The shocking truth: one million Scots now in poverty

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Campaigners warn work no longer a route out of hardship for hard-pressed families 

16th March 2017 by Robert Armour 5 Comments

One million Scots are now living in poverty, new statistics show.

And campaigners warn more people in paid work are being classified as poor.

The figures, released by the Scottish Government, include 260,000 children, 70% of whom are in households where at least one person is in paid work.

Anti-poverty campaigners have responded to the findings by calling for concerted action by both the UK and Scottish governments to address the growing crisis.

They call on the Scottish Government to use all its new powers to ensure the figures do not turn into long term trends.

This will include using the power to top up benefits that are currently reserved to Westminster.

Peter Kelly, director of the Poverty Alliance, called on the Scottish Government to top up reserved benefits to alleviate the problem.

And, he said, increasing child benefit by £5 per week would help to lift 30,000 children out of poverty and should now be a priority.   

It’s simply wrong that one in four children should find themselves in poverty - Alison Watson

“With a child poverty bill now progressing through parliament, there is a real opportunity to improve the lives of families living on a low income and ensure that this is the last generation to grow up in poverty," Kelly said.  

“At UK level, the prime minister and chancellor have shown this week that they are willing to make u-turns when they think it is necessary.

"These figures provide ample evidence of a need to reverse the cuts that have been made to child benefit, jobseekers allowances, tax credits, which are due to be frozen until the end of this parliament. Freezing these lifeline benefits has had a devastating impact on millions of people."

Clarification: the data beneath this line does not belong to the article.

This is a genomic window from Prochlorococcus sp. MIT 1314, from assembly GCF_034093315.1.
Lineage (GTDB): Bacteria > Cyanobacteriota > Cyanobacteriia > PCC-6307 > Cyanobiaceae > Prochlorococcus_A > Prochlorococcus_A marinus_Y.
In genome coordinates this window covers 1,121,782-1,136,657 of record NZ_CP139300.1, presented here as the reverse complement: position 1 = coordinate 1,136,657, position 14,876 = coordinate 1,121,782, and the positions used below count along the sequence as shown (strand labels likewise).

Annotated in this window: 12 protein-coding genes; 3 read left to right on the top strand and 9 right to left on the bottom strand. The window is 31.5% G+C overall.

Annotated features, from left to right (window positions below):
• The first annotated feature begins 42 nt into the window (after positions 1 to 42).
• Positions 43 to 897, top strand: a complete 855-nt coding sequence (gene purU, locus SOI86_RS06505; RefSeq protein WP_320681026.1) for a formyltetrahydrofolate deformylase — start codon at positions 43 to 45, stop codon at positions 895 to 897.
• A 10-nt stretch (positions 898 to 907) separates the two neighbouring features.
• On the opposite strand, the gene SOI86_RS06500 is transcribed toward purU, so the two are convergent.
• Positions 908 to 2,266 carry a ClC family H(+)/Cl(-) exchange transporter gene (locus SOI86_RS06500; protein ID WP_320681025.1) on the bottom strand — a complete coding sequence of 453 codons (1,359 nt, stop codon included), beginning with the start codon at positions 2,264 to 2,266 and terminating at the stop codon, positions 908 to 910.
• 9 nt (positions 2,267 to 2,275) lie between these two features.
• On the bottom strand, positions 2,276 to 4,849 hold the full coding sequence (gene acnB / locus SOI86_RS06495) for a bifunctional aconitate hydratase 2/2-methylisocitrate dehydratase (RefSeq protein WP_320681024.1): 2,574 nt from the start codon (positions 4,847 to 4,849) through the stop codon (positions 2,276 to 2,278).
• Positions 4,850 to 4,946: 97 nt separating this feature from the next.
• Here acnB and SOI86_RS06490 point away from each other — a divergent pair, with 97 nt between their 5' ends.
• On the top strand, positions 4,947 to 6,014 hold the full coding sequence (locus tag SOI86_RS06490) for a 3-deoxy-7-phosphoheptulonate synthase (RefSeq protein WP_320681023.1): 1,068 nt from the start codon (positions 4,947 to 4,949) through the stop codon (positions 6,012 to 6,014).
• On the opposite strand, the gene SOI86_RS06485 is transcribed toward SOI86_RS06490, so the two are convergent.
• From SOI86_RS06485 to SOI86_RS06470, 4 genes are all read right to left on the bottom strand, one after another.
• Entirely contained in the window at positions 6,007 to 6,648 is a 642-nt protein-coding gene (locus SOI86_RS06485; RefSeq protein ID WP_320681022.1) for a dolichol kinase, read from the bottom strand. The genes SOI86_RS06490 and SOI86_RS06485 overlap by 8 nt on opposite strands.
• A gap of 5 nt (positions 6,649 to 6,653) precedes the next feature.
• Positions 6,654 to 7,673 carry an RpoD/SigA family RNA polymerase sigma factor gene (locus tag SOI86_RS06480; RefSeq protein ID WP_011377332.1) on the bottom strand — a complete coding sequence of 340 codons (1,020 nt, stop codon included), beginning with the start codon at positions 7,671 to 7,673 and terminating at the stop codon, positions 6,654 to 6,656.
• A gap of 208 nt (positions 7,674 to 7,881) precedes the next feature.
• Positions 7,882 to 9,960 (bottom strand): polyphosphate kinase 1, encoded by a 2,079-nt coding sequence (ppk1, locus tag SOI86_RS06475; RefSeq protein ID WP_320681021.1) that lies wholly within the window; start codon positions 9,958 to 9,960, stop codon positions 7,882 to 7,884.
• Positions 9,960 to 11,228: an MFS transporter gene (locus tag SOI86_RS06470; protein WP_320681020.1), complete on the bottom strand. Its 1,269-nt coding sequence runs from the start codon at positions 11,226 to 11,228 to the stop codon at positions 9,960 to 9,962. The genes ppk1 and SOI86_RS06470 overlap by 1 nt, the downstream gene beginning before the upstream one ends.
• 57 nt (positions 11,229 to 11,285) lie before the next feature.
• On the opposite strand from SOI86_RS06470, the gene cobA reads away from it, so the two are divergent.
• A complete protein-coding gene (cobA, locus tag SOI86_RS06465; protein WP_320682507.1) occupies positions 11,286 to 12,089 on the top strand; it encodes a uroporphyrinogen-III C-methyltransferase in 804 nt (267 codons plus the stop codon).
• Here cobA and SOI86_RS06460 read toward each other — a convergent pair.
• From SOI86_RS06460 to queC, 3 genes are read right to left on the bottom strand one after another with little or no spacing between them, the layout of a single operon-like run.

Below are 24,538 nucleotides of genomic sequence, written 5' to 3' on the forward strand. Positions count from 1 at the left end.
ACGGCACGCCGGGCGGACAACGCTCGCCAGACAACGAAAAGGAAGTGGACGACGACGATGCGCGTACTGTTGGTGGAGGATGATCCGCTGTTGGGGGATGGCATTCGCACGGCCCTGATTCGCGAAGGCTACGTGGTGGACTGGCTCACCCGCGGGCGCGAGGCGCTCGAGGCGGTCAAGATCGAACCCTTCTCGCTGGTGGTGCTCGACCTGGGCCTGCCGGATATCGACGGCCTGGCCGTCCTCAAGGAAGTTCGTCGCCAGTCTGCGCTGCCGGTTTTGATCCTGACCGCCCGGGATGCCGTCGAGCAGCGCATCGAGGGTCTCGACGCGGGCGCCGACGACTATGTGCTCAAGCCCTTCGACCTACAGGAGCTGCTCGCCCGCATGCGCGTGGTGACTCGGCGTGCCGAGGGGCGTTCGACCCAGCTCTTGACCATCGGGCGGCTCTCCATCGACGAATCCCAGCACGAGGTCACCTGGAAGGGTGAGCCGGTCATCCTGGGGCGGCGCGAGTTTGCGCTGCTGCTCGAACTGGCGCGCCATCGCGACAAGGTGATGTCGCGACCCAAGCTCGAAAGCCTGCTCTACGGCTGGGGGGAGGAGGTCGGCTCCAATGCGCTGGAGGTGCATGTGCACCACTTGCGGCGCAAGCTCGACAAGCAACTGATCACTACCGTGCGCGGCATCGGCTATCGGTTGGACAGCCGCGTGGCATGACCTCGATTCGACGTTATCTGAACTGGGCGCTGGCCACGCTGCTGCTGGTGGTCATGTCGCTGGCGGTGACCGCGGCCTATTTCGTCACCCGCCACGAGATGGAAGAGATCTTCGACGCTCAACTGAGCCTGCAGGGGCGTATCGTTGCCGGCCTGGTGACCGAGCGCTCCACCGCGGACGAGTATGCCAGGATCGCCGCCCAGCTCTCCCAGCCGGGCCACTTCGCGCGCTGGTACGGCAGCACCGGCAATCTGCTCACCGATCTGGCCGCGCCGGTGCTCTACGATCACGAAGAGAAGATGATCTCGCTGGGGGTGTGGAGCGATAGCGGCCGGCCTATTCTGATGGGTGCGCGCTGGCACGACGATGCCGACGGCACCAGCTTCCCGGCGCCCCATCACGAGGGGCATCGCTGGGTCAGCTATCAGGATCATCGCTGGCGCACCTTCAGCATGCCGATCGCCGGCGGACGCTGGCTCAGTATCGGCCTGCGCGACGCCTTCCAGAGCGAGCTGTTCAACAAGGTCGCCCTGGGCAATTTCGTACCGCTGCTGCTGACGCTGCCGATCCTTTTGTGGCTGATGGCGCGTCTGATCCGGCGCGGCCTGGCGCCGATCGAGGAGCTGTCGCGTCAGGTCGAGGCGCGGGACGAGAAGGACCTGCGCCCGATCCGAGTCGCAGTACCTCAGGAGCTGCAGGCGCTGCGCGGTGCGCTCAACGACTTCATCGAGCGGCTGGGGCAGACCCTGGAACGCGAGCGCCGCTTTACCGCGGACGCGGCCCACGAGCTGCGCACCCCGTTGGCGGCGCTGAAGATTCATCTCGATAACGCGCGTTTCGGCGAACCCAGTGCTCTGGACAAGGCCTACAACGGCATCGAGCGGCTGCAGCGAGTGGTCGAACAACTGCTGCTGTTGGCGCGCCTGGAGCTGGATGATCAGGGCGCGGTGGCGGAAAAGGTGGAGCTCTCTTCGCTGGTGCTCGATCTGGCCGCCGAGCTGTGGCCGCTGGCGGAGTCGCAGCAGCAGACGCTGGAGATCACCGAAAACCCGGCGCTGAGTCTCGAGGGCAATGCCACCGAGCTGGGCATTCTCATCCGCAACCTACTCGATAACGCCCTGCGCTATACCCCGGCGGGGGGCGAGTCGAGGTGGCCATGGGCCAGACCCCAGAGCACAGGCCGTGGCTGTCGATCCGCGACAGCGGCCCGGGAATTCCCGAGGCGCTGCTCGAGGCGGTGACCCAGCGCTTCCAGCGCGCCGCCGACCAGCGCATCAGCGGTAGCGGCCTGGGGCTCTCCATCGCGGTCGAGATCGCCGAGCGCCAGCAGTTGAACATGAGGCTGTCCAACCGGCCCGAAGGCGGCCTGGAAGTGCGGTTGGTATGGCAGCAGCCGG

Alison Watson, deputy director of Shelter Scotland, said the lack of affordable housing was having a huge impact on families and individuals living in Scotland, pushing more into poverty and damaging their wellbeing and life chances – especially children.

“That 170,000 more people have been pushed into poverty because of their housing costs should be yet another alarm bell for the Scottish Government that much more needs to be done right now to tackle Scotland’s housing crisis," she warned. 

“It’s simply wrong that one in four children should find themselves in poverty and that more than one in 10 children have been living with persistent poverty for three or more of the last four years.

“We want to see a step change in the provision of good quality and truly affordable homes being delivered in communities where they are needed across Scotland.

"We also need to protect investment in the housing safety net that helps some of the poorest and most vulnerable people in our society through very hard times and keeps a roof over their head.”

She added: “Poverty and homelessness are closely linked – it doesn’t take too much to tip a family over the edge into a spiral of debt, arrears and homelessness. 

"A new national strategy on homelessness is needed to tackle the issues fuelling today’s homelessness.”

Comments

16th March 2017 by james sayers

in Scotland us scots have always been treated with comtempt always been poorest in the so called the uk

17th March 2017 by William Douglas

We really need to redefine poverty.Has anyone seen 1 million people with no shoes? Has anyone seen one million people in rags? Sitting on the streets begging? OK, extreme, but I am making a point. Can you be 'in poverty' and have a £40 mobile phone contact? A 42 inch TV? Central heating in bedrooms? Receiving benefits of £24,000+?By redefining poverty, we can focus on those who really are in need; those who really need support; those whose health is affected.Giving the least well of more cash does not actually change numbers of people living below the poverty line - it just moves the poverty line up (law of averages)

20th March 2017 by RealFreedom

Follow the money. If there was no poverty there would be no need for organisations dedicated to "reducing poverty", and no need for their staff. So it is in the financial interest of those groups to insist that there is more poverty than there actually is, in order to increase their budgets/staff.

20th March 2017 by Rose Burn

The Labour Party, the Lib Dems and the Greens all wanted to raise taxes in the recent Scottish Budget, the SNP refused to do so. Extra money for those in poverty could easily be raised.

21st March 2017 by Rose Burn

James Sayers, it is sad that so many people live in poverty in Scotland, but so many people live in poverty in other parts of the UK too (think of parts of London or Cornwall or NE England) and other parts of Europe (think of the problem slums outside Paris for example). Scotland is not the poorest part of the UK - as Mr Swinney points out a lot, actually Scotland's incomes are the same as the average of the whole of the UK. It is still the case that if we wish to increase incomes for the poor in Scotland, we have the power to do so through higher taxes - d Holyrood has not agreed to do so.